Even more perplexing were the media reports that ECM Libra took over Avenue Capital without any cash outlay. To sweeten the merger further there was also a valuation of ‘goodwill’ to the amount of RM360 million. The danger in valuing ‘goodwill’ is that it is an intangible asset which can be hyped up to be worth more than its inherent value.

To date, the PAC has refrained from making any public statement about this RM360 million goodwill. The result of this transaction is that the minnow, ECM Libra, has ended up swallowing a whale, Avenue Capital. The greatest mystery is who exactly approved this sale of a prized taxpayer-owned asset to a company that is owned by the Prime Minister’s chief ‘cheerleader’ as well as his son-in-law? Till today, this question remains strangely unanswered - even by the PAC.

Civil Servants do not and cannot make decisions to sell companies with RM3 billion in cash assets all by themselves. Even a KSU (Ketua Setiausaha) will not make a decision to sell Avenue Capital to a private company unless he has received specific approvals from the Minister of Finance. Since the Minister of Finance is Abdullah Badawi, there is a clear cut conflict of interest if he approved the sale. The approvals should also not come from the Second Finance Minister because he has little or no authority to approve such transactions either.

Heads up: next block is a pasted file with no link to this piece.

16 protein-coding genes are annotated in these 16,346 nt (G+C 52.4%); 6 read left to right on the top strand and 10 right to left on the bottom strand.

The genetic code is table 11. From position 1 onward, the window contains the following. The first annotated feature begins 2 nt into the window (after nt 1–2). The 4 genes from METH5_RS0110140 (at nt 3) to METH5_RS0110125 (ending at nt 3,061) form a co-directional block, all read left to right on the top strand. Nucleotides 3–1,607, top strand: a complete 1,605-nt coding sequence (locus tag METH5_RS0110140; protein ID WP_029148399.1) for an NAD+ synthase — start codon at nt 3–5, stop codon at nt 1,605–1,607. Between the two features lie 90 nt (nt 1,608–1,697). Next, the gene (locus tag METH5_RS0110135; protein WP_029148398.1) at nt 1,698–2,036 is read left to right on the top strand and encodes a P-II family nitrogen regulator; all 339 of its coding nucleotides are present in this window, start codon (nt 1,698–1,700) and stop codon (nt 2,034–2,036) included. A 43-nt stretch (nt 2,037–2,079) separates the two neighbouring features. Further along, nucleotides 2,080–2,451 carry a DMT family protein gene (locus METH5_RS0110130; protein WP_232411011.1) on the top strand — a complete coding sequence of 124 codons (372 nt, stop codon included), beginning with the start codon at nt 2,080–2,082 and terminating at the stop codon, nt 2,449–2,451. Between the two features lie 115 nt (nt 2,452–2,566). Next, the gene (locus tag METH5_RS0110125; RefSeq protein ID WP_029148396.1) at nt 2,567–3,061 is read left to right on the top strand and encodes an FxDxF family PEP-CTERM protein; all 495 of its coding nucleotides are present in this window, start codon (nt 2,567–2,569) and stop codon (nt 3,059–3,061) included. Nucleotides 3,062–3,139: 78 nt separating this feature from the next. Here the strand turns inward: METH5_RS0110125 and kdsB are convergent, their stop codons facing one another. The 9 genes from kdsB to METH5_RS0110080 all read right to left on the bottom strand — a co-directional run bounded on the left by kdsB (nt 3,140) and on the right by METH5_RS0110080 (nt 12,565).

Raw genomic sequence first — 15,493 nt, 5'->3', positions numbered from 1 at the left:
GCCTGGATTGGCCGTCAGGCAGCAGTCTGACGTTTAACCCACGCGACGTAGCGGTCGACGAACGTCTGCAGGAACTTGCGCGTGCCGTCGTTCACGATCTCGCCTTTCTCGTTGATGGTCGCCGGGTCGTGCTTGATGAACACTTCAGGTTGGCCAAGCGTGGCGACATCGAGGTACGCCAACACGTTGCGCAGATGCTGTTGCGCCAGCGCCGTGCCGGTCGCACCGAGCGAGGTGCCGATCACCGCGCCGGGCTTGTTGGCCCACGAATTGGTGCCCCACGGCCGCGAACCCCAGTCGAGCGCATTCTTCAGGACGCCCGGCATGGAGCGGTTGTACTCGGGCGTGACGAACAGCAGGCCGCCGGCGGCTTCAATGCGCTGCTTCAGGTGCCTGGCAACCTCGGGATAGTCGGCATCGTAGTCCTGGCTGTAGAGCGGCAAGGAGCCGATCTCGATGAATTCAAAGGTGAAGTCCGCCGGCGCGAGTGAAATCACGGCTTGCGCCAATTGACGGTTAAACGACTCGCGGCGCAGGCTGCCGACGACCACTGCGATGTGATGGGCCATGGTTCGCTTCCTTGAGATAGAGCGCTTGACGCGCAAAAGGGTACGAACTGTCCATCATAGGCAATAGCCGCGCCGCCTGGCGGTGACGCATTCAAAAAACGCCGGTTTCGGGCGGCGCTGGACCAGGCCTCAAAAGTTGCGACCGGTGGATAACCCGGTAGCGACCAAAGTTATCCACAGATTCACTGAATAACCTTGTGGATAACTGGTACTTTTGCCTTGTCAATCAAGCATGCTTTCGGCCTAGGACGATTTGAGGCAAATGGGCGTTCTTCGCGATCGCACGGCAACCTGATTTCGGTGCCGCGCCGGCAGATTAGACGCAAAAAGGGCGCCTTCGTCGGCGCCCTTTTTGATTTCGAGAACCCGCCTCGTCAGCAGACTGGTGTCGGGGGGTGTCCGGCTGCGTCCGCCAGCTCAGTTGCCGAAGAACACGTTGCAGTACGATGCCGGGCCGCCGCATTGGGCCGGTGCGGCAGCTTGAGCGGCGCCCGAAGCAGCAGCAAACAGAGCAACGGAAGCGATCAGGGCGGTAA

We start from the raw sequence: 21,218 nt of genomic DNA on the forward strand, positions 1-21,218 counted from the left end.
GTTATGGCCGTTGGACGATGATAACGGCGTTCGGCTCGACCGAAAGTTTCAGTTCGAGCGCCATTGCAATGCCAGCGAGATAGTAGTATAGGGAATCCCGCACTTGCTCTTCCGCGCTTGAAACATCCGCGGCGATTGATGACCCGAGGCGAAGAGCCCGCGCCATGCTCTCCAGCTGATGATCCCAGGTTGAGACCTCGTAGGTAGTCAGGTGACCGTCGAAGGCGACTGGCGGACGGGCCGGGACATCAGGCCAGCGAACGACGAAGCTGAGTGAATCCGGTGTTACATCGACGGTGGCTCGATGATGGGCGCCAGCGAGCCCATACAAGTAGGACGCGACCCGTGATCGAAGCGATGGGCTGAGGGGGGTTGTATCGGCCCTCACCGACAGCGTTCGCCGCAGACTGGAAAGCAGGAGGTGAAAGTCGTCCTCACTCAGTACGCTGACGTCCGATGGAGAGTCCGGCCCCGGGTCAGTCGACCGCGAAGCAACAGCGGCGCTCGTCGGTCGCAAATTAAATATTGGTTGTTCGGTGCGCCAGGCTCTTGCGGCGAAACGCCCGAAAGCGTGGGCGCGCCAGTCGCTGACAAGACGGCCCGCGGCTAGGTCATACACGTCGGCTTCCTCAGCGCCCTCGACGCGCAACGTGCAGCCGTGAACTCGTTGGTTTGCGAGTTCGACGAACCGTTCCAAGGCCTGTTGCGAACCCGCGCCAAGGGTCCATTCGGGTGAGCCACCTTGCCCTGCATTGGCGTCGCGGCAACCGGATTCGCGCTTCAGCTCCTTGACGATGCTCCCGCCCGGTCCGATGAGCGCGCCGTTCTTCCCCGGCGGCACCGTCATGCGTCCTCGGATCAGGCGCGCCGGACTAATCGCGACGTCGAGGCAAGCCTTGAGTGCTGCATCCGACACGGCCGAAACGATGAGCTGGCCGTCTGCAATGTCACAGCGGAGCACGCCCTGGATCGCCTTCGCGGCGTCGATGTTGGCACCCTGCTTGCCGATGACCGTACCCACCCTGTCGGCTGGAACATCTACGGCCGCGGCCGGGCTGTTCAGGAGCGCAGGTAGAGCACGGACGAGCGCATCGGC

Therefore the PAC should make public just who exactly approved for the sale of a government prized asset with RM3 billion in cash reserves to a private company owned at that time by Kalimullah and Khairy? Just how did it happen? If the Cabinet, the Minister of Finance, the Second Finance Minister, or the KSU, did not approve the sale then was it approved by a Chief Clerk? The public wants to know and the Public Accounts Committee is obligated to tell.